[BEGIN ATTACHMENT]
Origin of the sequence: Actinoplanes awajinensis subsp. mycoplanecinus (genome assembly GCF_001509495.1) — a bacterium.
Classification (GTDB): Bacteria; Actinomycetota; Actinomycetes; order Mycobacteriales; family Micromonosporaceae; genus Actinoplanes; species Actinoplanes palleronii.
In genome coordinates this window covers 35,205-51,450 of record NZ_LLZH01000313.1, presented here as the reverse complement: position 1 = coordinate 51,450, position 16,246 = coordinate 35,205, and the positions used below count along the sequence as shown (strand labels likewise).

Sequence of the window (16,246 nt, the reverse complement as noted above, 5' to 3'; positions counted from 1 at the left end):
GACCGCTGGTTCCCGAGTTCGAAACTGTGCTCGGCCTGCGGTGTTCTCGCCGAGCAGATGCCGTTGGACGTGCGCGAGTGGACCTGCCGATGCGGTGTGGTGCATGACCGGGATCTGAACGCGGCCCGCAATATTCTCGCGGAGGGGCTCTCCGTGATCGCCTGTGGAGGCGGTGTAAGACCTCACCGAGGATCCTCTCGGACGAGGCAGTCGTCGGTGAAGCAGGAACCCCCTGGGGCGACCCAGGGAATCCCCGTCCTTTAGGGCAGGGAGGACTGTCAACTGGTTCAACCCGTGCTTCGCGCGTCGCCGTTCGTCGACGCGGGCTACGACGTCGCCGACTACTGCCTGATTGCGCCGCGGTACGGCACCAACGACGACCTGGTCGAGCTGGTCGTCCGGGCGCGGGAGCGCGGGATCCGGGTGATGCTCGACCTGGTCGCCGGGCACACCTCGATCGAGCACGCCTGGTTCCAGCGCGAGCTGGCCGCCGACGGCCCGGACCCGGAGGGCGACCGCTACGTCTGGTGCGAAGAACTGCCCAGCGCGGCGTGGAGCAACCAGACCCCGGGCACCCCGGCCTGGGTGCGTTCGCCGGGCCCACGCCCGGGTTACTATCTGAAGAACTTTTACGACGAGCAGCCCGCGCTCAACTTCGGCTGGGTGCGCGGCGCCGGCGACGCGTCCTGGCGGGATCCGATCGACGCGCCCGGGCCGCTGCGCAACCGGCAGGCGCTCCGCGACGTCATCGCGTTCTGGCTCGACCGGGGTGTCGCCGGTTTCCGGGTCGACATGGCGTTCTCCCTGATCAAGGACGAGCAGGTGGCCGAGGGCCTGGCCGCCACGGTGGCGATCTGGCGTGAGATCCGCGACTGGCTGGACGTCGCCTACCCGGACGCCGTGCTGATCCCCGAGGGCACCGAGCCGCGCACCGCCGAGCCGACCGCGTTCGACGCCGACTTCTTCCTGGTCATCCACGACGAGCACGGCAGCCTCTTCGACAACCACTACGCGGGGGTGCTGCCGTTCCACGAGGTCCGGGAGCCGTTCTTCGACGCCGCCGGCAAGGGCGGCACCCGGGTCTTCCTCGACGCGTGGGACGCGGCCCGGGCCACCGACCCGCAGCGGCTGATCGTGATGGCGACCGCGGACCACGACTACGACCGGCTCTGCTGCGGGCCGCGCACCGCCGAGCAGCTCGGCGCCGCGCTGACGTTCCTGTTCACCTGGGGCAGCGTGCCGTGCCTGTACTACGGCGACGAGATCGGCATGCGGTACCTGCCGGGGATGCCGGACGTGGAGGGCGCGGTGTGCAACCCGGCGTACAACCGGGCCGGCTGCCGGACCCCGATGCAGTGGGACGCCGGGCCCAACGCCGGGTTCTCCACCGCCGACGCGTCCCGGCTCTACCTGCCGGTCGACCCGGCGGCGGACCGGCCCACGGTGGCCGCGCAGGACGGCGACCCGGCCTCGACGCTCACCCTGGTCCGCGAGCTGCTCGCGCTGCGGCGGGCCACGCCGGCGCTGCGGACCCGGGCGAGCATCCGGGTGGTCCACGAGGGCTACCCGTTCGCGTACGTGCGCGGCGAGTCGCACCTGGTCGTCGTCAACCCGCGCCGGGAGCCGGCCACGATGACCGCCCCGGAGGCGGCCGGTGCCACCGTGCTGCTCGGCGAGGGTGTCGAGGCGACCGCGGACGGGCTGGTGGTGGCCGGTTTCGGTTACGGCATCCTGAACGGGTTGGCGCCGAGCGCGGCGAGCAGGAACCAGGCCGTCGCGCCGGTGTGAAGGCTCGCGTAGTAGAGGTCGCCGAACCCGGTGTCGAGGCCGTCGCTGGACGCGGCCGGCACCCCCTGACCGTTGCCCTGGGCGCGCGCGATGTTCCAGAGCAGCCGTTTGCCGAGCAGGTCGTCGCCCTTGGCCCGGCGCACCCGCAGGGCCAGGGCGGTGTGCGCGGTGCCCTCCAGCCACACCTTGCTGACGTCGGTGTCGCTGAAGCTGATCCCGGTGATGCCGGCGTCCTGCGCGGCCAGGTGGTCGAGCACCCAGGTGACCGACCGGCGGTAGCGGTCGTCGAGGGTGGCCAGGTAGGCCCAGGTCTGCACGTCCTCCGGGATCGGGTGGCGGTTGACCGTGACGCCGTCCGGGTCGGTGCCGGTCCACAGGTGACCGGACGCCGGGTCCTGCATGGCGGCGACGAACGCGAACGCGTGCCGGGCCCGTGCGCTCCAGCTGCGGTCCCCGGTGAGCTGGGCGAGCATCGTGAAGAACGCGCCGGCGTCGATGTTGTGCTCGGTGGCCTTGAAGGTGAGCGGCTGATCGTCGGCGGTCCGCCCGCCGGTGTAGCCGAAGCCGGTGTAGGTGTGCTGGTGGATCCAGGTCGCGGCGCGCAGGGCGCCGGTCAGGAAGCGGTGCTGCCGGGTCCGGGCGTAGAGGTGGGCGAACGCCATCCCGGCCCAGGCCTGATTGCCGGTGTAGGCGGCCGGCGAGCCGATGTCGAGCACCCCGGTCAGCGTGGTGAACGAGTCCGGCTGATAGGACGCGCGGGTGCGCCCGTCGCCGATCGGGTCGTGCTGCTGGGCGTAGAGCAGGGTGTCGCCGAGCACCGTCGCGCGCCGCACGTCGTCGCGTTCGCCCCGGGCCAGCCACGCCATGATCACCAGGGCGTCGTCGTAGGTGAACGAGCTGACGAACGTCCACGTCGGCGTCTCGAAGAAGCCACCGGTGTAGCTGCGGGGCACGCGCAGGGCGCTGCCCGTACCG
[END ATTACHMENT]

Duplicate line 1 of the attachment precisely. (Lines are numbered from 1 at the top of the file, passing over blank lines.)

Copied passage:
Origin of the sequence: Actinoplanes awajinensis subsp. mycoplanecinus (genome assembly GCF_001509495.1) — a bacterium.